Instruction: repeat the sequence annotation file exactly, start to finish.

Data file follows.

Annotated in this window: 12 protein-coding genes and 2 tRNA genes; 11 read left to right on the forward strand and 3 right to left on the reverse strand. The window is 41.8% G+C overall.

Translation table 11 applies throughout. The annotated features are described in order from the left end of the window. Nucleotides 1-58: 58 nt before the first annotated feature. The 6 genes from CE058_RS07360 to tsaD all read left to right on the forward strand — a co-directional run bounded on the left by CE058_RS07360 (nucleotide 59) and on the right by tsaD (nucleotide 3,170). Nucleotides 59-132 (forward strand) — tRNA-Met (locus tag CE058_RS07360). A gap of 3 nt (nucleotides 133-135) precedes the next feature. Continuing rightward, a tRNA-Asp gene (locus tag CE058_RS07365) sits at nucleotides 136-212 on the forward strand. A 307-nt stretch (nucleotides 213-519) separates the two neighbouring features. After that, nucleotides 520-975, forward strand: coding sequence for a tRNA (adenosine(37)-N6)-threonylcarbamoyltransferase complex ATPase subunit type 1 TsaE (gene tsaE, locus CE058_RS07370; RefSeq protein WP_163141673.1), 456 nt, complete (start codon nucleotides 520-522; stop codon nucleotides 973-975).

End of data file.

Annotated in this window: 12 protein-coding genes and 2 tRNA genes; 11 read left to right on the forward strand and 3 right to left on the reverse strand. The window is 41.8% G+C overall.

Translation table 11 applies throughout. The annotated features are described in order from the left end of the window. Nucleotides 1-58: 58 nt before the first annotated feature. The 6 genes from CE058_RS07360 to tsaD all read left to right on the forward strand — a co-directional run bounded on the left by CE058_RS07360 (nucleotide 59) and on the right by tsaD (nucleotide 3,170). Nucleotides 59-132 (forward strand) — tRNA-Met (locus tag CE058_RS07360). A gap of 3 nt (nucleotides 133-135) precedes the next feature. Continuing rightward, a tRNA-Asp gene (locus tag CE058_RS07365) sits at nucleotides 136-212 on the forward strand. A 307-nt stretch (nucleotides 213-519) separates the two neighbouring features. After that, nucleotides 520-975, forward strand: coding sequence for a tRNA (adenosine(37)-N6)-threonylcarbamoyltransferase complex ATPase subunit type 1 TsaE (gene tsaE, locus CE058_RS07370; RefSeq protein WP_163141673.1), 456 nt, complete (start codon nucleotides 520-522; stop codon nucleotides 973-975).